Development and validation of a classification approach for extracting severity automatically from electronic health records View Full Text


Ontology type: schema:ScholarlyArticle      Open Access: True


Article Info

DATE

2015-04-06

AUTHORS

Mary Regina Boland, Nicholas P Tatonetti, George Hripcsak

ABSTRACT

BACKGROUND: Electronic Health Records (EHRs) contain a wealth of information useful for studying clinical phenotype-genotype relationships. Severity is important for distinguishing among phenotypes; however other severity indices classify patient-level severity (e.g., mild vs. acute dermatitis) rather than phenotype-level severity (e.g., acne vs. myocardial infarction). Phenotype-level severity is independent of the individual patient's state and is relative to other phenotypes. Further, phenotype-level severity does not change based on the individual patient. For example, acne is mild at the phenotype-level and relative to other phenotypes. Therefore, a given patient may have a severe form of acne (this is the patient-level severity), but this does not effect its overall designation as a mild phenotype at the phenotype-level. METHODS: We present a method for classifying severity at the phenotype-level that uses the Systemized Nomenclature of Medicine - Clinical Terms. Our method is called the Classification Approach for Extracting Severity Automatically from Electronic Health Records (CAESAR). CAESAR combines multiple severity measures - number of comorbidities, medications, procedures, cost, treatment time, and a proportional index term. CAESAR employs a random forest algorithm and these severity measures to discriminate between severe and mild phenotypes. RESULTS: Using a random forest algorithm and these severity measures as input, CAESAR differentiates between severe and mild phenotypes (sensitivity = 91.67, specificity = 77.78) when compared to a manually evaluated reference standard (k = 0.716). CONCLUSIONS: CAESAR enables researchers to measure phenotype severity from EHRs to identify phenotypes that are important for comparative effectiveness research. More... »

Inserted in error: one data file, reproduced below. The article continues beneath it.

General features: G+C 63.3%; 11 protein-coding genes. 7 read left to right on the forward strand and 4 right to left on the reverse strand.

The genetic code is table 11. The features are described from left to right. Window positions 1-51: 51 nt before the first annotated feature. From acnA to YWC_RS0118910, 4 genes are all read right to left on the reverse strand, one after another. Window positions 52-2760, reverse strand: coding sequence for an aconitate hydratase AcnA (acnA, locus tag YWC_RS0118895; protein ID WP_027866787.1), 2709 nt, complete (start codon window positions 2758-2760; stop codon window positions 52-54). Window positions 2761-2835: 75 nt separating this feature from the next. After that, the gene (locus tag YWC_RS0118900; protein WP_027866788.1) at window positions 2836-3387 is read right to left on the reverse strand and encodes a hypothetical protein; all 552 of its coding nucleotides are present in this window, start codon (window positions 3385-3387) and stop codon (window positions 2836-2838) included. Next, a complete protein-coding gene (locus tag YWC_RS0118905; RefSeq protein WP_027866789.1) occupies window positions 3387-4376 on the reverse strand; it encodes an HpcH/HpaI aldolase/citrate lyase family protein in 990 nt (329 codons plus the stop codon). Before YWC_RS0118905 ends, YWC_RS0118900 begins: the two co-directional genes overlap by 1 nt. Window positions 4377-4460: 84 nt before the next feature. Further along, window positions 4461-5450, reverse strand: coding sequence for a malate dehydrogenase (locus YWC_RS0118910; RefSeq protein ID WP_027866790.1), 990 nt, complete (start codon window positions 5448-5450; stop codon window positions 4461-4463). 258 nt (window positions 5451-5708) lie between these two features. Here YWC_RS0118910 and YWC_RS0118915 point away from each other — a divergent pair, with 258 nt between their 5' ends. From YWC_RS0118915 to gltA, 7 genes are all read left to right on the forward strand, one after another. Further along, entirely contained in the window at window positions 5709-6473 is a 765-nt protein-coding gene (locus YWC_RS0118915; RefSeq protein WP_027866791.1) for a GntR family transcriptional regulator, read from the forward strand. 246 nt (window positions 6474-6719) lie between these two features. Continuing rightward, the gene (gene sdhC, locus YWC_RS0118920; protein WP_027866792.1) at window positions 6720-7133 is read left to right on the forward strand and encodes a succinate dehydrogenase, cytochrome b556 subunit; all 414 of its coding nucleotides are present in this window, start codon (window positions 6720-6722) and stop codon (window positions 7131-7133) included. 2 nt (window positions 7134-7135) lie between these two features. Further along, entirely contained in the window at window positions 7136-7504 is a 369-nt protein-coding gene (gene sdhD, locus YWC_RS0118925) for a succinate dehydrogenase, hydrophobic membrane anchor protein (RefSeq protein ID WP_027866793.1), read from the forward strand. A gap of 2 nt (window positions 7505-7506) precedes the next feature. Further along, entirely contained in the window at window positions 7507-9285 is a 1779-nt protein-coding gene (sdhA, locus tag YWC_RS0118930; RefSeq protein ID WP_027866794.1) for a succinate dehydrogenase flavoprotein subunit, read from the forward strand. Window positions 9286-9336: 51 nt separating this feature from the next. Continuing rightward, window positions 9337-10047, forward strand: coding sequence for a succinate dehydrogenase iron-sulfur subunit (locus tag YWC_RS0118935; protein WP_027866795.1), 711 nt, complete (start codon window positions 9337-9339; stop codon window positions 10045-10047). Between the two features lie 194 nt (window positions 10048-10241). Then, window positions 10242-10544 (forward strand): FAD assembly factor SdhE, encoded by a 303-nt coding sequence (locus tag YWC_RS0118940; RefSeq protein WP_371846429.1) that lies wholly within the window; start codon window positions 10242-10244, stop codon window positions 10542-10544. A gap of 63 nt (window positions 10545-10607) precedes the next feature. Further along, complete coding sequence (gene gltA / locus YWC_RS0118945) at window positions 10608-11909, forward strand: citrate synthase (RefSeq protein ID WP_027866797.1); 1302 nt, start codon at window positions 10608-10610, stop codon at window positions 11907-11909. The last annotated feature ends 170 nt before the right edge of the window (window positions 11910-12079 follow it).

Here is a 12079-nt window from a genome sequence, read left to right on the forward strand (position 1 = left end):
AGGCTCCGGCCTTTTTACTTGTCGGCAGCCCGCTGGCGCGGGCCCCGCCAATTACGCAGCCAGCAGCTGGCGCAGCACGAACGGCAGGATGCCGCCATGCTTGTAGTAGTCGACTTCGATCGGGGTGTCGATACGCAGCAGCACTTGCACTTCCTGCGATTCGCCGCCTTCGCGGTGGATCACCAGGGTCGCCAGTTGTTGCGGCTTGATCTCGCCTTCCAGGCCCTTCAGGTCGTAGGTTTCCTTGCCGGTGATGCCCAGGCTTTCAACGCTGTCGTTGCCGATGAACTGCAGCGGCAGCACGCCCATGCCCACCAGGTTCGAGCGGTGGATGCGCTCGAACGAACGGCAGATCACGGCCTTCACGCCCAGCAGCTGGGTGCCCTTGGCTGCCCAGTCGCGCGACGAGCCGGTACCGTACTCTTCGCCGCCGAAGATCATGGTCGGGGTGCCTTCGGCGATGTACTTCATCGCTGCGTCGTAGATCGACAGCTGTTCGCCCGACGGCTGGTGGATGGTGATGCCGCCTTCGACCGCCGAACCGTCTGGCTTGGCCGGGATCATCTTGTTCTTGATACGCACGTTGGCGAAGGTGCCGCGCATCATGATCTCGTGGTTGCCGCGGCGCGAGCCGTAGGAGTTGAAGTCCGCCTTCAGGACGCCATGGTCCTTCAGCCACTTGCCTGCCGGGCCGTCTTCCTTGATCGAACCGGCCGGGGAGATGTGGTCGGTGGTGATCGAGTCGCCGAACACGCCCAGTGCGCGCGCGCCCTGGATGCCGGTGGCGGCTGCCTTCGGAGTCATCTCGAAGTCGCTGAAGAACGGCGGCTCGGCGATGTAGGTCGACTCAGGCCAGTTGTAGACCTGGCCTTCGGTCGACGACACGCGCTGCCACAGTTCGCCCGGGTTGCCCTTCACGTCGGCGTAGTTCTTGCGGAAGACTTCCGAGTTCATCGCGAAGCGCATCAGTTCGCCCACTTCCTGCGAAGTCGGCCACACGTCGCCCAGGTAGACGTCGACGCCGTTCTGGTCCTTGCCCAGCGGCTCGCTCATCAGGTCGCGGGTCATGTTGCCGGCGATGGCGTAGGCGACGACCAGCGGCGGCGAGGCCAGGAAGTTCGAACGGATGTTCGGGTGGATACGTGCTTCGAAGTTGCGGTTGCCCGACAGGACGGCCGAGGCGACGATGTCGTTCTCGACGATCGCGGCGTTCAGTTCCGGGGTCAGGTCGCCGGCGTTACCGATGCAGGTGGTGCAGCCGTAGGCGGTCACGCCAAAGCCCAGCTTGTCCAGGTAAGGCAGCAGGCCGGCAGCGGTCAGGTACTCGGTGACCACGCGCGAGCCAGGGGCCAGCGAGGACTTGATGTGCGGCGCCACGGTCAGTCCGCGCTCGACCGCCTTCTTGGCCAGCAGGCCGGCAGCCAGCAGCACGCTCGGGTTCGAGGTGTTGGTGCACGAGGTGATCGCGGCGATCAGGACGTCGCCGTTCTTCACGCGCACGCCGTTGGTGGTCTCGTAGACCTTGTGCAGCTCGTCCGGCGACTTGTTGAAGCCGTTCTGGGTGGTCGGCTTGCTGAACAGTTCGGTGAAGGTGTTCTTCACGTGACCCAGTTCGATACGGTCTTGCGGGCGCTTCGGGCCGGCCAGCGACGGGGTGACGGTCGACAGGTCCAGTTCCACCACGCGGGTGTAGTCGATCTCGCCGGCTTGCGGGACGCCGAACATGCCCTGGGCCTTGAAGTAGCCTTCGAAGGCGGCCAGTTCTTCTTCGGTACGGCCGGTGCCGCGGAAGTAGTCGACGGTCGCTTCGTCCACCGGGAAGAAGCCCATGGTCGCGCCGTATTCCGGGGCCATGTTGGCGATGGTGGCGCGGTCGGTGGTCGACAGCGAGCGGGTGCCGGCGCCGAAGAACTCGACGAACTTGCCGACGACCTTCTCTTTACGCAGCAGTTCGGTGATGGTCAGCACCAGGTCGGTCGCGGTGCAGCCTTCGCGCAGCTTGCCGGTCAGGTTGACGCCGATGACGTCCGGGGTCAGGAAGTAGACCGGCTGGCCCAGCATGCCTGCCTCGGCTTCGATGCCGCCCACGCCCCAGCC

PAGES

14

References to SciGraph publications

  • 2013-12-27. Fast time intervals mining using the transitivity of temporal relations in KNOWLEDGE AND INFORMATION SYSTEMS
  • 2013-12-01. Mining the ultimate phenome repository in NATURE BIOTECHNOLOGY
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    http://scigraph.springernature.com/pub.10.1186/s13326-015-0010-8

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    http://dx.doi.org/10.1186/s13326-015-0010-8

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    https://app.dimensions.ai/details/publication/pub.1017511191

    PUBMED

    https://www.ncbi.nlm.nih.gov/pubmed/25848530


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